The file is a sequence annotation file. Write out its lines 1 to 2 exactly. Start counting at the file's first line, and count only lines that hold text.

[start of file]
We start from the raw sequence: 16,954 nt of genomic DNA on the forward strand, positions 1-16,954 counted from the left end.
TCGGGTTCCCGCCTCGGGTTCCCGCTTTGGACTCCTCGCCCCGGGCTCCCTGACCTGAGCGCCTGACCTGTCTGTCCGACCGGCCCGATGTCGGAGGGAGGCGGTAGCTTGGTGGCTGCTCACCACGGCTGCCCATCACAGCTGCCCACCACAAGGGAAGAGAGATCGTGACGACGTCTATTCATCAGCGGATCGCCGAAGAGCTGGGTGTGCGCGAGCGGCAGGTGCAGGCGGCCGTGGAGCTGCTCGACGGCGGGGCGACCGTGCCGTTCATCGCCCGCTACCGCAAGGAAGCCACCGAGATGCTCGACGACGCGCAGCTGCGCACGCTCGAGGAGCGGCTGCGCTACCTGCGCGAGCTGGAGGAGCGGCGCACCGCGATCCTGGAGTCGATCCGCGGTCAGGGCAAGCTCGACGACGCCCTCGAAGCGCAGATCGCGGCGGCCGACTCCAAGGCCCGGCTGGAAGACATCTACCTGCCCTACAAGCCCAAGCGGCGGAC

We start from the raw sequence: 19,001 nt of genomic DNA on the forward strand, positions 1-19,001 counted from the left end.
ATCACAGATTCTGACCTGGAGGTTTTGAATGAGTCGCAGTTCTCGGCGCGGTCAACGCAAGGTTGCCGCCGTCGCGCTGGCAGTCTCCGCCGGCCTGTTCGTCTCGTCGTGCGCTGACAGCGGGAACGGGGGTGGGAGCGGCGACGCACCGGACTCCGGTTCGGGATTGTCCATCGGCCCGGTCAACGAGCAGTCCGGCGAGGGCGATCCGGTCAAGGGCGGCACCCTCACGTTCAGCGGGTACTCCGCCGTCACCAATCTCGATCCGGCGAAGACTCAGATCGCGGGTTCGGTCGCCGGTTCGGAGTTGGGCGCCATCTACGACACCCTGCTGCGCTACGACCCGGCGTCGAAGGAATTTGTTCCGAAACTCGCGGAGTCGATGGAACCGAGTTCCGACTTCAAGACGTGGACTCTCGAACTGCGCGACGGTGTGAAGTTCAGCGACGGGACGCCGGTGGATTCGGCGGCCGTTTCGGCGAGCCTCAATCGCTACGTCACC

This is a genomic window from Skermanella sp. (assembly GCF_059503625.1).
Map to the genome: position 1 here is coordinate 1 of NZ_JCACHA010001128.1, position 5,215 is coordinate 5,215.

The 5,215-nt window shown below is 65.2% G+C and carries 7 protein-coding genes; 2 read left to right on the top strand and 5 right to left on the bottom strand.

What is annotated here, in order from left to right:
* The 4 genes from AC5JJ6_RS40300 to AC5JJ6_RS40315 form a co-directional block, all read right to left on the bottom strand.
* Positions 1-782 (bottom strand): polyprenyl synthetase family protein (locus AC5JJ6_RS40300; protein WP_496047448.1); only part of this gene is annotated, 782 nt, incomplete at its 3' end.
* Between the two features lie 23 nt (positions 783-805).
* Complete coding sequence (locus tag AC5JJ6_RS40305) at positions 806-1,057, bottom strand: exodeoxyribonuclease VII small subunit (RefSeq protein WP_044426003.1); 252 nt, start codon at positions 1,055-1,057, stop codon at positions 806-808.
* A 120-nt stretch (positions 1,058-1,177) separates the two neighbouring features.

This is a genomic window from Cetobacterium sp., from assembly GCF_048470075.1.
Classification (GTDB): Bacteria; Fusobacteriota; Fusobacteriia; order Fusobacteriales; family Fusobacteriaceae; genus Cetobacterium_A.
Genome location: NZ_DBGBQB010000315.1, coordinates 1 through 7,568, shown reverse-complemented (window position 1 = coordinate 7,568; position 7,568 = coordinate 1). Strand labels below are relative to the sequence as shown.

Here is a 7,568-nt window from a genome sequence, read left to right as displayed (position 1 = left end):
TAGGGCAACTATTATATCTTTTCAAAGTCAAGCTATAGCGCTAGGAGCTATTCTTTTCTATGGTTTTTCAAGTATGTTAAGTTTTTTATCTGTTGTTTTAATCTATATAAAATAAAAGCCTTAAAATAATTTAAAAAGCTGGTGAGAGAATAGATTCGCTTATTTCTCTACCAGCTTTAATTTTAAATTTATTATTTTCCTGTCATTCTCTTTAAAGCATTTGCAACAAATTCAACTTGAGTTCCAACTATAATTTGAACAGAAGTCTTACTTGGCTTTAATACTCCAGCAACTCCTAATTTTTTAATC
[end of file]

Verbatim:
We start from the raw sequence: 16,954 nt of genomic DNA on the forward strand, positions 1-16,954 counted from the left end.
TCGGGTTCCCGCCTCGGGTTCCCGCTTTGGACTCCTCGCCCCGGGCTCCCTGACCTGAGCGCCTGACCTGTCTGTCCGACCGGCCCGATGTCGGAGGGAGGCGGTAGCTTGGTGGCTGCTCACCACGGCTGCCCATCACAGCTGCCCACCACAAGGGAAGAGAGATCGTGACGACGTCTATTCATCAGCGGATCGCCGAAGAGCTGGGTGTGCGCGAGCGGCAGGTGCAGGCGGCCGTGGAGCTGCTCGACGGCGGGGCGACCGTGCCGTTCATCGCCCGCTACCGCAAGGAAGCCACCGAGATGCTCGACGACGCGCAGCTGCGCACGCTCGAGGAGCGGCTGCGCTACCTGCGCGAGCTGGAGGAGCGGCGCACCGCGATCCTGGAGTCGATCCGCGGTCAGGGCAAGCTCGACGACGCCCTCGAAGCGCAGATCGCGGCGGCCGACTCCAAGGCCCGGCTGGAAGACATCTACCTGCCCTACAAGCCCAAGCGGCGGAC